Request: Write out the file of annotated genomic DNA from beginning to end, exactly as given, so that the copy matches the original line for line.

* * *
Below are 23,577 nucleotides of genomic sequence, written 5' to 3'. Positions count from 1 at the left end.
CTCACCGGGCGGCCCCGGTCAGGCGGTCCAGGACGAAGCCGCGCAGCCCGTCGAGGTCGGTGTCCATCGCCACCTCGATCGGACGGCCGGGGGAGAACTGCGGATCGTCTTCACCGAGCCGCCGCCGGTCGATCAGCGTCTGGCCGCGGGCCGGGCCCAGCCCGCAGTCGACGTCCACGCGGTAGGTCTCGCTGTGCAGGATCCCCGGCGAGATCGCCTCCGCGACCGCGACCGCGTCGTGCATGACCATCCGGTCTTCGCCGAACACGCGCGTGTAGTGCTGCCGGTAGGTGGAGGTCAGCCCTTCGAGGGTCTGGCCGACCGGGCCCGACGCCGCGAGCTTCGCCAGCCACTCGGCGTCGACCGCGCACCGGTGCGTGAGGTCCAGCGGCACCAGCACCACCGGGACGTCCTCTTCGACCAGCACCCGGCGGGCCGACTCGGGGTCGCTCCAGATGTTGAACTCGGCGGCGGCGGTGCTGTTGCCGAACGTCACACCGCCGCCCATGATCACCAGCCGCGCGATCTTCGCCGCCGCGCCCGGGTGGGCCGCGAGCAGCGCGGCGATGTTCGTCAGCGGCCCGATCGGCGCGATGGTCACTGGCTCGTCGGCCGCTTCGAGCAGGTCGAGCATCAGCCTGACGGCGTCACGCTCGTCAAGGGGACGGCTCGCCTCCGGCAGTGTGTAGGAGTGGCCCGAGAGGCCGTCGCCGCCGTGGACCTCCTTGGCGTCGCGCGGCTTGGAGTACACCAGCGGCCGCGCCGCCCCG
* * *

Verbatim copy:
Below are 23,577 nucleotides of genomic sequence, written 5' to 3'. Positions count from 1 at the left end.
CTCACCGGGCGGCCCCGGTCAGGCGGTCCAGGACGAAGCCGCGCAGCCCGTCGAGGTCGGTGTCCATCGCCACCTCGATCGGACGGCCGGGGGAGAACTGCGGATCGTCTTCACCGAGCCGCCGCCGGTCGATCAGCGTCTGGCCGCGGGCCGGGCCCAGCCCGCAGTCGACGTCCACGCGGTAGGTCTCGCTGTGCAGGATCCCCGGCGAGATCGCCTCCGCGACCGCGACCGCGTCGTGCATGACCATCCGGTCTTCGCCGAACACGCGCGTGTAGTGCTGCCGGTAGGTGGAGGTCAGCCCTTCGAGGGTCTGGCCGACCGGGCCCGACGCCGCGAGCTTCGCCAGCCACTCGGCGTCGACCGCGCACCGGTGCGTGAGGTCCAGCGGCACCAGCACCACCGGGACGTCCTCTTCGACCAGCACCCGGCGGGCCGACTCGGGGTCGCTCCAGATGTTGAACTCGGCGGCGGCGGTGCTGTTGCCGAACGTCACACCGCCGCCCATGATCACCAGCCGCGCGATCTTCGCCGCCGCGCCCGGGTGGGCCGCGAGCAGCGCGGCGATGTTCGTCAGCGGCCCGATCGGCGCGATGGTCACTGGCTCGTCGGCCGCTTCGAGCAGGTCGAGCATCAGCCTGACGGCGTCACGCTCGTCAAGGGGACGGCTCGCCTCCGGCAGTGTGTAGGAGTGGCCCGAGAGGCCGTCGCCGCCGTGGACCTCCTTGGCGTCGCGCGGCTTGGAGTACACCAGCGGCCGCGCCGCCCCG